Micro Intelli RC UFO - 2 Pack

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Micro Intelli RC UFO - 2 Pack
$19.99 + $5 Shipping
Condition: New

Product List:

  • 2 Micro Intelli RC UFO

DISCLAIMER Wootalyzer! is in no way affiliated with Woot!, and this post may not always be here!

Any intel on these? Are they fun?

Not sure if this is the same thing, but it looks like it might be. 3.5 stars on Buzzillions.
http://www.buzzillions.com/reviews/ufo-electric-mini-rc-helicopter-pack-2-reviews

so, like those helicopters i bought before, but only ball-shaped. um… ok
the choppers were cool in concept but pretty much impossible to fly reliably. can’t recommend.

Er, would the two transmitters and receivers be on different frequencies such that two could fly at the same time? If not, this would be an interesting choice for a two-pack.

In for 2!

do they only go up and down?

Cool video of it.

Here it is at Amazon…they’re normally 19.99 for one…woot comes through again with a great price!

$14.95 (plus S&H) or more each at Amazon.
http://www.amazon.com/s/?ie=UTF8&keywords=intelli+ufo&tag=googhydr-20&index=toys-and-games&hvadid=4560631437&ref=pd_sl_42xyp8j2w_b

these things are great cat toys

How well do these fly outdoors? I had some of those “popularly seen on TV” helicopters. They don’t work outdoors due to interference.

Apparently there are 3 channels to choose from on the remote control!

Fun Toy!

Yikes!!! I’m worried- the blades aren’t strong enough to cutoff a finger, are they?

How can you replace the blades if they break? My friend had one and the blades broke.

These look like two channel er, copters, so pretty much. You should also be able to rotate them left and right, but not actually do controlled turns. Good for practicing taking off and landing before trying a real RC copter, I suppose, or for mesmerizing the cats.

Check out the youtube video, looks pretty cool!

I guess I won’t be getting it for my Grandpa, he just turned 89.

No, the controllers and flyers are paired to be unique, but it is possible to use a controller to block out someone BY DELIBERATELY SETTING IDENTICAL CODES.

Let me explain. Though it’s just a guess with out reading the specs. There are multiple way of keying the control signals, so they are unique. It’s hard to know which method of device pairing is used.

In the distant --ANALOG-- past, controllers and RC devices had paired crystals. They wee expensive and sensitive to temperature, voltage and circuit variations. You made sure you had a matched pair, one Tx controller worked one RC (Rx) device. In complex machines, you might use 2-3-4 separate channels and crystals. Each channel controlled a function, like blade pitch, rotor speed or rudder function. The more features, the more channels needed. Some fancy RC devices wee 12 channel. Think of the cost and weight of 24 precision cut crystals.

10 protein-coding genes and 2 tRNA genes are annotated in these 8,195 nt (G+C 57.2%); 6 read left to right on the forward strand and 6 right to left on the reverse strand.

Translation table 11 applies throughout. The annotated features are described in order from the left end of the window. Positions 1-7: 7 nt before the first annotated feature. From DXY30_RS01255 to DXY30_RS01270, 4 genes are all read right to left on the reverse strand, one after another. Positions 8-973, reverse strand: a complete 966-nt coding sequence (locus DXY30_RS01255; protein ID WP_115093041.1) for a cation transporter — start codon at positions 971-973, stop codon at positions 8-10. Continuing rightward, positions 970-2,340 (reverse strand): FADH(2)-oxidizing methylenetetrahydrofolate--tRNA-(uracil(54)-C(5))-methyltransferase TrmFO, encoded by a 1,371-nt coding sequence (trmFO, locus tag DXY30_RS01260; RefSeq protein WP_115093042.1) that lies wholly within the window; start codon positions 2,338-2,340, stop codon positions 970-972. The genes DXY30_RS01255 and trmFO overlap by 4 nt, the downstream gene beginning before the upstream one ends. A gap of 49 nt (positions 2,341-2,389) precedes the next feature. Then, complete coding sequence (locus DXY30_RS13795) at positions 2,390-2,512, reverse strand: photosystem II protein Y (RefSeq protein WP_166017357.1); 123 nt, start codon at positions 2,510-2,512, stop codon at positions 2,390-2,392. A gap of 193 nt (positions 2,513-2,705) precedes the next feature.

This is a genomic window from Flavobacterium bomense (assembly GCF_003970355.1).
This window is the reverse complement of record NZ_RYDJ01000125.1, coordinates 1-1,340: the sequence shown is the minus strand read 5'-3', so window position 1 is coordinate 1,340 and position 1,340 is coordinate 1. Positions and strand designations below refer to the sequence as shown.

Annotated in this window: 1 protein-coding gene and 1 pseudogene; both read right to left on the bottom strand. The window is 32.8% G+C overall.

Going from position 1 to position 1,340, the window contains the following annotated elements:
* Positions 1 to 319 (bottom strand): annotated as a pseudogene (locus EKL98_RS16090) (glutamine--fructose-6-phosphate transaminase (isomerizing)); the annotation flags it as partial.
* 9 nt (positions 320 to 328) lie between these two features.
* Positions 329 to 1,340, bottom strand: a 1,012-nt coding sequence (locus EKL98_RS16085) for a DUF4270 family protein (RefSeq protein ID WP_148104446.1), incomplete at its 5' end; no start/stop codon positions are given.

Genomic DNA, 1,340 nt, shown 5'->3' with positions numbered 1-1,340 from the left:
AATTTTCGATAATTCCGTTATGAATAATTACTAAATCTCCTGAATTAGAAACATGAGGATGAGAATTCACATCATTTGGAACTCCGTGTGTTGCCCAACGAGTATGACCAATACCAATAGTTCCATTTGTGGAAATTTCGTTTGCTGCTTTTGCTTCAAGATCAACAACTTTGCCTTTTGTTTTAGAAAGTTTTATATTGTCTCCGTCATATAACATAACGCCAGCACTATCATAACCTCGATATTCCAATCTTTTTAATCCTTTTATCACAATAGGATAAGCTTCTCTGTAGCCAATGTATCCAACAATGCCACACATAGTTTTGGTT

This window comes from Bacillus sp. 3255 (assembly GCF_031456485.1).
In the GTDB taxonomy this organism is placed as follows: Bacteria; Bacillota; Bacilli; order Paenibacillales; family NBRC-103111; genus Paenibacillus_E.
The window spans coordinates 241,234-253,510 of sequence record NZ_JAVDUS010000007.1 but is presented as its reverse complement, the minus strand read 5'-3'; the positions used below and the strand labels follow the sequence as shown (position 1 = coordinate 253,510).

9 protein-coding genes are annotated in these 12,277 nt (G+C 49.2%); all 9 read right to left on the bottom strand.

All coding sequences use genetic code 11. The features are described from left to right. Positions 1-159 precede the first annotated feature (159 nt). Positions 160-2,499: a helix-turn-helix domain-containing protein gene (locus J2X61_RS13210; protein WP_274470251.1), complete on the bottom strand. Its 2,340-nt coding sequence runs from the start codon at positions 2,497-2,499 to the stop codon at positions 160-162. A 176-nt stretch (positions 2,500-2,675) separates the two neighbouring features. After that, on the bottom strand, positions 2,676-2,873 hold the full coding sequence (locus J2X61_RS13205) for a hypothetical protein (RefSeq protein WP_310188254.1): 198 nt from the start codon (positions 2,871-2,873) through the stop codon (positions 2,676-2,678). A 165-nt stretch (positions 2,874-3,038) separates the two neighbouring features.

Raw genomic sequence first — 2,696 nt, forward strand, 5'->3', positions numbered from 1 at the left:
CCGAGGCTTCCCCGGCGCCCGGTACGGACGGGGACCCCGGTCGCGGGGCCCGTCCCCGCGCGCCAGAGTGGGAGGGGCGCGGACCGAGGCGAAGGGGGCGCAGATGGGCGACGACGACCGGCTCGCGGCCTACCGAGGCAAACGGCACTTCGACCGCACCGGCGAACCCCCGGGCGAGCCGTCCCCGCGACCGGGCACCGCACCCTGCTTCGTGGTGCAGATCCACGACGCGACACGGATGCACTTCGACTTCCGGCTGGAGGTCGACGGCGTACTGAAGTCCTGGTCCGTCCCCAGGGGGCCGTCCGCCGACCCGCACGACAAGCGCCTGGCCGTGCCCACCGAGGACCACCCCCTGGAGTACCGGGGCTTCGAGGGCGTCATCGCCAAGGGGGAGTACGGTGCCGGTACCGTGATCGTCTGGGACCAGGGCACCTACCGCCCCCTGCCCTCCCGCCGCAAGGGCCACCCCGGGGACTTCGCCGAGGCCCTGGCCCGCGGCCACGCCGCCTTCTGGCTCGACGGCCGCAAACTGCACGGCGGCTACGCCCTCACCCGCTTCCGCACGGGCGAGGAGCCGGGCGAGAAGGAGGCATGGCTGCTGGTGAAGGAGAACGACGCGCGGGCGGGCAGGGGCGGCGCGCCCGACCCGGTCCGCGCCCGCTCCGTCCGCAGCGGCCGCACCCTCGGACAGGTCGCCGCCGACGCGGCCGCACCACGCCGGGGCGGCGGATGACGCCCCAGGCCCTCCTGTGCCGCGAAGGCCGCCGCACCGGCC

You took care not to share channels with fellow enthusiasts because of interference. There were about 100 channels in the approved RC band but quality control meant everyone was off frequency and depended on tweaking the transmitter to get best results. The crystals were just an approximate guide at that point. Often you’d have dozens of RC devices operating without interference.

In newer devices, they got rid of expensive crystals and used PLL or Phase Locked Loops to generate precise, but tunable carrier frequencies in the Transmitter (Tx) and overlay the command (8 bit digital code) signal using either FM or simpler PCM (Frequency Modulation or Pulse Width Coded Modulation) in the Mixer to encode DIGITAL SIGNALS.

PLLs were also used to extract the command signal in the receiver (Rx). You’d tune the PLL’s to a center frequency, then add the digital signal to that, giving much greater channel density.

Once they went digital, there were several ways to inject a unique channel signature into the signal, blocking interference. One used a low frequency signal tone to activate a “gate” or squelch circuit. Others used an encoded digital key as a header or preamble. Garage door controllers use the same concept.

In some cases the code was a 5-8 bit digital code was set on switches in the Rx and Tx devices. That allows 32 to 255 unique channels per frequency. They added that number into the signal stream header and only matching devices would respond to the subsequent included digital command. Newer RC controllers include a 10-bit signal giving about 1024 channels per fixed frequency.

Digital controllers are cheaper, more flexible and almost ubiquitous these days.

At the factory, each copter and controller are matched, but you should be able to reset the code, in case you do end up having two randomly matched devices on the same channel.

As cheap as these are, I suspect the channel selector is limited, but each copter uses several channels. One for up-down, one for Right-Left.

Does that make sense?
If not, RTM? !!

See … my HAM license pays off .